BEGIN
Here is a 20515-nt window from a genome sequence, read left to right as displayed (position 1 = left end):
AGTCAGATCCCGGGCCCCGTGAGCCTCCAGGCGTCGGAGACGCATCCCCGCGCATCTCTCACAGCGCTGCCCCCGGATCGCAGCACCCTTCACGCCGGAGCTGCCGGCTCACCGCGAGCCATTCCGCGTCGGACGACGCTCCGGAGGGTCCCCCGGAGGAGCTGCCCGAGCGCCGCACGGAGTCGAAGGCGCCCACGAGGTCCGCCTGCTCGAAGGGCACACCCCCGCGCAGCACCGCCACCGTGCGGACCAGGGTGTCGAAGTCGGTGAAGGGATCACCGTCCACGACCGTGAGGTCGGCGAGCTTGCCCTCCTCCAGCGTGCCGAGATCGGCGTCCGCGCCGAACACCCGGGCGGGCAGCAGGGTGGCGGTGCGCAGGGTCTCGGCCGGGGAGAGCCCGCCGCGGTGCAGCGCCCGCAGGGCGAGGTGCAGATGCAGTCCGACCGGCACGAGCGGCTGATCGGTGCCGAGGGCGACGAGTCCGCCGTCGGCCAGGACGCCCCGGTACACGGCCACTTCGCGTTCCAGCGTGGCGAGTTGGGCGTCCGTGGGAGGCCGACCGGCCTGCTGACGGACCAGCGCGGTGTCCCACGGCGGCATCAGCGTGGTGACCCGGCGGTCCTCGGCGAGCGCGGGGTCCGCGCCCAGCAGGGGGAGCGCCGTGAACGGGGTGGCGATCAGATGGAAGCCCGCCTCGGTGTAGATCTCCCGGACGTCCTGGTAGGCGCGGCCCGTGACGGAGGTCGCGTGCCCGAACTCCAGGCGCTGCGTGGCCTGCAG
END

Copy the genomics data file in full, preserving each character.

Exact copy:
Here is a 20515-nt window from a genome sequence, read left to right as displayed (position 1 = left end):
AGTCAGATCCCGGGCCCCGTGAGCCTCCAGGCGTCGGAGACGCATCCCCGCGCATCTCTCACAGCGCTGCCCCCGGATCGCAGCACCCTTCACGCCGGAGCTGCCGGCTCACCGCGAGCCATTCCGCGTCGGACGACGCTCCGGAGGGTCCCCCGGAGGAGCTGCCCGAGCGCCGCACGGAGTCGAAGGCGCCCACGAGGTCCGCCTGCTCGAAGGGCACACCCCCGCGCAGCACCGCCACCGTGCGGACCAGGGTGTCGAAGTCGGTGAAGGGATCACCGTCCACGACCGTGAGGTCGGCGAGCTTGCCCTCCTCCAGCGTGCCGAGATCGGCGTCCGCGCCGAACACCCGGGCGGGCAGCAGGGTGGCGGTGCGCAGGGTCTCGGCCGGGGAGAGCCCGCCGCGGTGCAGCGCCCGCAGGGCGAGGTGCAGATGCAGTCCGACCGGCACGAGCGGCTGATCGGTGCCGAGGGCGACGAGTCCGCCGTCGGCCAGGACGCCCCGGTACACGGCCACTTCGCGTTCCAGCGTGGCGAGTTGGGCGTCCGTGGGAGGCCGACCGGCCTGCTGACGGACCAGCGCGGTGTCCCACGGCGGCATCAGCGTGGTGACCCGGCGGTCCTCGGCGAGCGCGGGGTCCGCGCCCAGCAGGGGGAGCGCCGTGAACGGGGTGGCGATCAGATGGAAGCCCGCCTCGGTGTAGATCTCCCGGACGTCCTGGTAGGCGCGGCCCGTGACGGAGGTCGCGTGCCCGAACTCCAGGCGCTGCGTGGCCTGCAG